Remembering a Father’s Tenderness

Georges de la Tour, "Joseph and Jesus"

Georges de la Tour, “Joseph the Carpenter”

Father’s Day

Here’s a lovely Li-Young Lee poem for Father’s Day. Not all of Lee’s poems about his father are positive and one finds even in this one a hint of violence, a hand that could be raised to discipline. But that makes the tenderness of this remembered act even more poignant. The poet recalls a moment when his father removed a splinter from his hand and he draws on that remembered tenderness when, years later, he himself removes a splinter from his wife’s hand.

What he remembers is not the story that his father told to distract his attention but the sound of his father’s voice, “a well of dark water, a prayer.” Something precious was planted deep within him at that time:

Had you entered that afternoon
you would have thought you saw a man
planting something in a boy’s palm,
a silver tear, a tiny flame.

Now, as he works to removed his wife’s splinter, he can see that the long-ago planting has yielded a rich harvest. Life at its most meaningful is not made up of loud and dramatic moments—the poet imagines overdramatizing his encounter with the splinter—but of tiny acts of quiet concern, of silver tears and tiny flames. The tenderness of the boy’s thank you is reflected in his kiss, which is on a par with his father’s act. He was given this gift to keep and now he is passing it on to those he loves.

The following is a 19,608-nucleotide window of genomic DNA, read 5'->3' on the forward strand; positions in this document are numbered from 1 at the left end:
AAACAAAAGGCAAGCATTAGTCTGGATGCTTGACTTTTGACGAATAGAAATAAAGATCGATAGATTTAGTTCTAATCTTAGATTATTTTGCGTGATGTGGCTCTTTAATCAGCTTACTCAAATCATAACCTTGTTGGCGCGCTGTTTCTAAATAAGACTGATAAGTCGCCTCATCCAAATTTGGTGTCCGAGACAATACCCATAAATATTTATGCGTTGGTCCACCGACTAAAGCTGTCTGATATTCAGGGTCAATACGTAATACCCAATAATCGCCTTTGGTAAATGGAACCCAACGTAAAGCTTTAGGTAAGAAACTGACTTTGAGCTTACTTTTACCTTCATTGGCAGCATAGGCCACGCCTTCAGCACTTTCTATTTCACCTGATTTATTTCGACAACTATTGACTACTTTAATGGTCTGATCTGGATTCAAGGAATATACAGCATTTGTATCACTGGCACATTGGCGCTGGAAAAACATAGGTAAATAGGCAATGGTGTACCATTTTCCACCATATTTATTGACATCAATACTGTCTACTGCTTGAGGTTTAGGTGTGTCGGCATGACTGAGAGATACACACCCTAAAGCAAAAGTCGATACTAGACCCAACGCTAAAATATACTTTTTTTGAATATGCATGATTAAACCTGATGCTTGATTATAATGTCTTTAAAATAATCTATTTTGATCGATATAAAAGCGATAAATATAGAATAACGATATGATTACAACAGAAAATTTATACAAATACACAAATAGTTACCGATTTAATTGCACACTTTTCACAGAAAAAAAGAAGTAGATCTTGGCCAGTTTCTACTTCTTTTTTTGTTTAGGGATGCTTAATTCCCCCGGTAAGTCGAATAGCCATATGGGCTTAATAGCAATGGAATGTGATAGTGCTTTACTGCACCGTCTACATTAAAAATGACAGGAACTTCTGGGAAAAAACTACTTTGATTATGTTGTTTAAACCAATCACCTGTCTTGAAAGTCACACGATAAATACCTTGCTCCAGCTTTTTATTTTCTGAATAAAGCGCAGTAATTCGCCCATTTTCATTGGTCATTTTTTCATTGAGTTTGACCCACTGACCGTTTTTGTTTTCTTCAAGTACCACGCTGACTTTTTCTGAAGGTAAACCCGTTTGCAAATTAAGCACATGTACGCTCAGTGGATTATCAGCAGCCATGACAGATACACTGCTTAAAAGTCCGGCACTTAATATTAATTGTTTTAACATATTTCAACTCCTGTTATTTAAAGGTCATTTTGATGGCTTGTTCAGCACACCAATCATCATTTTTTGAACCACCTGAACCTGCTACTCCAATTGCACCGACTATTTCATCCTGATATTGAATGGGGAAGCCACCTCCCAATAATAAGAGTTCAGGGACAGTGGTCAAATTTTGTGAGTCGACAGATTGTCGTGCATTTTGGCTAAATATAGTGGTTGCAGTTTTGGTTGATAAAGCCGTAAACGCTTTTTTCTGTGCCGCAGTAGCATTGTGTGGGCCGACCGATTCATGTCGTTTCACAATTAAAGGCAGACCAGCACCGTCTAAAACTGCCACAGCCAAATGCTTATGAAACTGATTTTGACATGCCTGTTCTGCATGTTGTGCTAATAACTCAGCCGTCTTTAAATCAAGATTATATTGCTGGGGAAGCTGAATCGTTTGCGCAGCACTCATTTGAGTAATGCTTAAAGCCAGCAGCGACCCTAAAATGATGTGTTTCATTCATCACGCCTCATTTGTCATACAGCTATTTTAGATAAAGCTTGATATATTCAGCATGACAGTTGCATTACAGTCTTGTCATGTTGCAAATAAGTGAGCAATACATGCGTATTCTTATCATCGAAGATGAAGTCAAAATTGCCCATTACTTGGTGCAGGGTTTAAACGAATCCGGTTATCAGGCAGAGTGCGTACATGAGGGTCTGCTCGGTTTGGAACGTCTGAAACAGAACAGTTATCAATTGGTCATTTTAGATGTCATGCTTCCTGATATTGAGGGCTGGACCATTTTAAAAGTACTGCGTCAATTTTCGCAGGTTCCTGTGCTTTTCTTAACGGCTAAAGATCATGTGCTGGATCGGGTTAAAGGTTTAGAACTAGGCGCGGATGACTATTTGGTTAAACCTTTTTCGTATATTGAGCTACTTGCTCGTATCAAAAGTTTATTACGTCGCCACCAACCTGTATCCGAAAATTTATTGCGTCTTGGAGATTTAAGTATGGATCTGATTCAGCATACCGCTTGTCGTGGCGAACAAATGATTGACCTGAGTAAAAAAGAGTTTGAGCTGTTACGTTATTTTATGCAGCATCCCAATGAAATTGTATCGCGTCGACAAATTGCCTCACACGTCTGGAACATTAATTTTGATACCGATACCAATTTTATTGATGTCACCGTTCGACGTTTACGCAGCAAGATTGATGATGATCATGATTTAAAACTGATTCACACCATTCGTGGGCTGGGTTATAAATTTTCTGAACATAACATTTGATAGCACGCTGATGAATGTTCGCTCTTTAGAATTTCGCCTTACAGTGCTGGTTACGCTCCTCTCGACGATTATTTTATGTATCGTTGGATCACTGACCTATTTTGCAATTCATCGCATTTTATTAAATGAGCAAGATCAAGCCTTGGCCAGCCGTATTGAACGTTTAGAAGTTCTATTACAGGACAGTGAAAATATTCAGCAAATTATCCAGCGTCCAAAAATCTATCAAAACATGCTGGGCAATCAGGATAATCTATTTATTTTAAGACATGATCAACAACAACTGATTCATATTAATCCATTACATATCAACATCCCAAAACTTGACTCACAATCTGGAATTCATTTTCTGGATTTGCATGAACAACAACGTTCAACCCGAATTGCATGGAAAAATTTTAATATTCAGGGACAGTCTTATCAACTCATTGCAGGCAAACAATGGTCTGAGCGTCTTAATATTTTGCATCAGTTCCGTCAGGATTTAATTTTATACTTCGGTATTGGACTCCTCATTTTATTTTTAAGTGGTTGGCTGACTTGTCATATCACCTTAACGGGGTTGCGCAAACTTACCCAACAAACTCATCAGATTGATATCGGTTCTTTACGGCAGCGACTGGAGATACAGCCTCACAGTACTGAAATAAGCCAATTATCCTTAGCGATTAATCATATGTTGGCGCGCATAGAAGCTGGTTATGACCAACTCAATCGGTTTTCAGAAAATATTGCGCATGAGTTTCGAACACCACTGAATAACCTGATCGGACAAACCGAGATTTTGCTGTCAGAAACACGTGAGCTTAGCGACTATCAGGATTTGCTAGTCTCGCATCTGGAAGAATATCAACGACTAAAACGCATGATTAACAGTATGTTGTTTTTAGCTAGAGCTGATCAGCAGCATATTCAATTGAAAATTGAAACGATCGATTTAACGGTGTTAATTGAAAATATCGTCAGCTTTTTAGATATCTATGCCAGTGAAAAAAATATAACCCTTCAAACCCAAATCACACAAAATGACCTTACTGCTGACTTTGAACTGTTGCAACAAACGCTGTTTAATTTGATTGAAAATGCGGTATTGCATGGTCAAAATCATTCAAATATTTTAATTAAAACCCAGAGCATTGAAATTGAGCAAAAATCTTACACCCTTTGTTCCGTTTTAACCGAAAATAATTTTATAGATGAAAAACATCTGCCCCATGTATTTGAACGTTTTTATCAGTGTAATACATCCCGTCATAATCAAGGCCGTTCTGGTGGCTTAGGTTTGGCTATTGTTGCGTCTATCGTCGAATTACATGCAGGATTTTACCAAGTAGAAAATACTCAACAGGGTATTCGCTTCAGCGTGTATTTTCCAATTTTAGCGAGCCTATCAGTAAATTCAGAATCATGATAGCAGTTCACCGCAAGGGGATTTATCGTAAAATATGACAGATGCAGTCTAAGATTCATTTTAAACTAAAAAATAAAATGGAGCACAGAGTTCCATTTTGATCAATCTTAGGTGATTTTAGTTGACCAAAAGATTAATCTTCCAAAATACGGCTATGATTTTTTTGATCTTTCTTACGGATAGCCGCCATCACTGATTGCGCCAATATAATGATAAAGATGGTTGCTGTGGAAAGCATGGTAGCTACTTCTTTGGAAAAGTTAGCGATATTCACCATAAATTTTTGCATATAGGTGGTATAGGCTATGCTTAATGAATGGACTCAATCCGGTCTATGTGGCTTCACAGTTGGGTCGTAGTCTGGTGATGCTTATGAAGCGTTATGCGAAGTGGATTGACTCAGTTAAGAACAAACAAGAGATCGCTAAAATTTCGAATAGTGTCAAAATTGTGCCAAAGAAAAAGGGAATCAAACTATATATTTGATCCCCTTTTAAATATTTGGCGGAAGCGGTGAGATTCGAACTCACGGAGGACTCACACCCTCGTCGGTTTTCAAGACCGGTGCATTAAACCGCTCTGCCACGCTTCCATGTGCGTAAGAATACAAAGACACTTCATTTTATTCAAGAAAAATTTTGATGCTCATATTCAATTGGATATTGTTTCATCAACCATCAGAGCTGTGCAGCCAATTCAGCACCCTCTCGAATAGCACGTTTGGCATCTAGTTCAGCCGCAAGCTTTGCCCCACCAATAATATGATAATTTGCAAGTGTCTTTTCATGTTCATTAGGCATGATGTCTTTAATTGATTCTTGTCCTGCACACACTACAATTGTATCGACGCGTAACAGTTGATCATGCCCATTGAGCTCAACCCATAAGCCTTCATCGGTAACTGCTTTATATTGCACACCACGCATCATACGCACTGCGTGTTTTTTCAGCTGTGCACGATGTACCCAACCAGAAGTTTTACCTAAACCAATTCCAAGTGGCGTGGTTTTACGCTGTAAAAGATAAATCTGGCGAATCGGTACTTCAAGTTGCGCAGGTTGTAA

To pull the metal splinter from my palm
my father recited a story in a low voice.
I watched his lovely face and not the blade.
Before the story ended, he’d removed
the iron sliver I thought I’d die from.
I can’t remember the tale,
but hear his voice still, a well
of dark water, a prayer.
And I recall his hands,
two measures of tenderness
he laid against my face,
the flames of discipline
he raised above my head.
Had you entered that afternoon
you would have thought you saw a man
planting something in a boy’s palm,
a silver tear, a tiny flame.
Had you followed that boy
you would have arrived here,
where I bend over my wife’s right hand.
Look how I shave her thumbnail down
so carefully she feels no pain.
Watch as I lift the splinter out.
I was seven when my father
took my hand like this,
and I did not hold that shard
between my fingers and think,
Metal that will bury me,
christen it Little Assassin,

Ore Going Deep for My Heart.
And I did not lift up my wound and cry,
Death visited here!
I did what a child does

when he’s given something to keep.
I kissed my father.

This entry was posted in Lee (Li-Young) and tagged , , , , , . Bookmark the permalink. Post a comment or leave a trackback: Trackback URL.


  • Literature is as vital to our lives as food and shelter. Stories and poems help us work through the challenges we face, from everyday irritations to loneliness, heartache, and death. Literature is meant to mix it up with life. This website explores how it does so.

    Please feel free to e-mail me [rrbates (at) smcm (dot) edu]. I would be honored to hear your thoughts and questions about literature.

  • Sign up for weekly newsletter

    Your email will not be shared or sold.
    * = required field

    powered by MailChimp!